Worse than Cat? The biggest CGI catastrophes in cinema

The trailer for the live-action adaptation has shocked fans but, from Anaconda to Sonic, computer imagery in cinema has a patchy record

Cat trailer 2019

What it was
A horror, a horror movie, a singing violent horror.

What it was like
What if all the muscles in your body clenched at once and the resulting mess of bones and ligaments spelled out, in bold red capitals, the word ” CATS “? And James Corden was there, singing? What if that? This is not a nightmare. Check your eyes and know yourself to be awake.

How it stimulated us feel
I feel like someone drained all the blood out and gave it to Judi Dench.

What happened
Sadly, unavoidably, it’ll breach box-office records and probably get an Oscar nod.

Water
Water mess … Deep Blue Sea. Photograph: Allstar/ Warner Bros

Deep Blue Sea 1999

What it was
An essential entry in a long line of cinemas in the genre” water’s scary, innit ?”

What it looked like
A lot of the cinema was just
Samuel L Jackson screaming at a wall placed behind the camera because it was easier to get him to act “the concept of something exploding” than actually rendering an explosion.

How it constructed us feel
Deep Blue Sea is actually a pretty great water-thriller, but it straddles a very precise moment in CGI history that is” right before it get good “. Animatronic sharks do the closeup work- like in the olden days!- then, for the more active and vicious demise scenes, eerily floating and altogether unconvincing CGI enters the scene.

What happened ?
Well, The Meg came out last year, which is basically” What if a shark get smart-alecky enough to headbutt its way into our research lab ?” so essentially the same film will be made every 20 years until we die.

Anaconda 1997

Fangs
Fangs for nothing … Anaconda. Photograph: Allstar/ Columbia

What it was
A pre-J-Lo
J-Lo vehicle starring Ice Cube doing his best” look out of the corner of his eyes and say’ What the –?'” bit, Jon Voight at his sneering peak, and a serpent made out of a Windows 95 screensaver.

What it was like
” Snakes are just gray tubes, right ?”- whoever rendered the snake in Anaconda, having never seen a serpent and refusing to ever look at one.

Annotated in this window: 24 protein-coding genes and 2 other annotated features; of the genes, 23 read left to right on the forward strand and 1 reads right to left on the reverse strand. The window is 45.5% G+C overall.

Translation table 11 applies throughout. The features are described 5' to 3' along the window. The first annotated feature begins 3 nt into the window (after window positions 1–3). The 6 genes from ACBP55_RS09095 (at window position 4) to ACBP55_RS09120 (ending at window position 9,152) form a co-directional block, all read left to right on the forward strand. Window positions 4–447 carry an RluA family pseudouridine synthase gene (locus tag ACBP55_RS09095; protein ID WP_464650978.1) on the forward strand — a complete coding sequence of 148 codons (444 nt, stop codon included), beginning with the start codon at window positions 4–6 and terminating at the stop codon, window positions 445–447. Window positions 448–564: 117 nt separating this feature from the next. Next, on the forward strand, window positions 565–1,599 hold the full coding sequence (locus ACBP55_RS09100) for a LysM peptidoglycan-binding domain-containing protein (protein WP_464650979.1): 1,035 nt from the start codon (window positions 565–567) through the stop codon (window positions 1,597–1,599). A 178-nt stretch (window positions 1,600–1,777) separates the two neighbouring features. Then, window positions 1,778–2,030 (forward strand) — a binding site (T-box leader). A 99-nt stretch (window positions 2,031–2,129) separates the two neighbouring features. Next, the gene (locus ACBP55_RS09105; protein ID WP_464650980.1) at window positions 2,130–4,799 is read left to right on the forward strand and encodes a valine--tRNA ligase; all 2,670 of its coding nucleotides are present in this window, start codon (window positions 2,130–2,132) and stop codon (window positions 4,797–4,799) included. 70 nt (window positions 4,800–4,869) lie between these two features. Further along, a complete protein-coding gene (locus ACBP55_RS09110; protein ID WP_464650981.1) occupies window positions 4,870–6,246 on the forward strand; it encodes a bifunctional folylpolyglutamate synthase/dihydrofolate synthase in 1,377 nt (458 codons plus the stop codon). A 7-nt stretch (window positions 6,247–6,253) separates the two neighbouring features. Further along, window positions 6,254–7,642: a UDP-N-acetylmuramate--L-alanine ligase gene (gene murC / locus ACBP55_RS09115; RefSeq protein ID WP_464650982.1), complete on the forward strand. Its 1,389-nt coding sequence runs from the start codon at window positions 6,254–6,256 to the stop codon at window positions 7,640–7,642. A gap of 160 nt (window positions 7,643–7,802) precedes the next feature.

How it attained us feel
Anaconda was supposed to inspire tension and fear- a classic sleepover jump-and-scream- but throughout, there is a constant and palpable feeling that you are watching six B-tier actors scream at a tennis ball videotapeed to some rope with an unscary serpent drag-and-dropped in later by a nerd.

What happened ?
It was a box-office success and somehow inspired four sequels, the latest of which was released in 2015, so what do I know?

The Polar Express 2004

The
In training … The Polar Express. Photograph: Allstar/ Warner Bros

What it was
A brazen try by
Tom Hanks to monopolise Christmas.

What it looked like
Shoots for: an illustrated Yuletide children’s book of yore, brought to life and put on a train. Lands in: why do all of these characters build my skin want to crawl off my body? What will I do without skin?

How it built us feel
Can never decide what is eeriest about every character in The Polar Express: the texturelessness of their faces? The stiff and unnatural way their limbs and hands move? No, I’ve got it: it’s the way all of their jaws are hinged on wrongly. Like watching animals garmented in skin.

What happened ?
I imagine we’ll discover the true traumatic impact of The Polar Express once the generation of children who were raised on it can finally afford therapy to talk openly.

Sonic the Hedgehog 2019

Sonic
A bit of blue … Sonic the Hedgehog. Photograph: Paramount Image

What it was
Arguably the most doomed film in cinema history: 26 years after the first wave of Sonic-mania, and five years after the subsequent internet-driven horny fan art era, Paramount decided to make a CGI retelling of the
Sonic legend with a hedgehog that appears as if someone embedded children’s teeth in a dog.

What it looked like
The initial Sonic trailer was proof of concept that CGI has gone too far: not only can computers now render, say, the smaller hairs on a forearm, it can now dive deep into my very darkest nightmares and extract them whole, putting them on screen for all to see.

How it made us feel
As if someone retconned my childhood to make it bad: it’s like someone’s told me Sunny D is actually owned by Putin and finger skateboards are Isis propaganda.

What happened ?
Fans have push forward a redesign( it’s not even that hard: make-up the body shorter, the eyes bigger, the lips less human, then cancel the cinema) and Paramount appears to have relented. The new nightmare sprints towards us in February 2020.

Read more: www.theguardian.com

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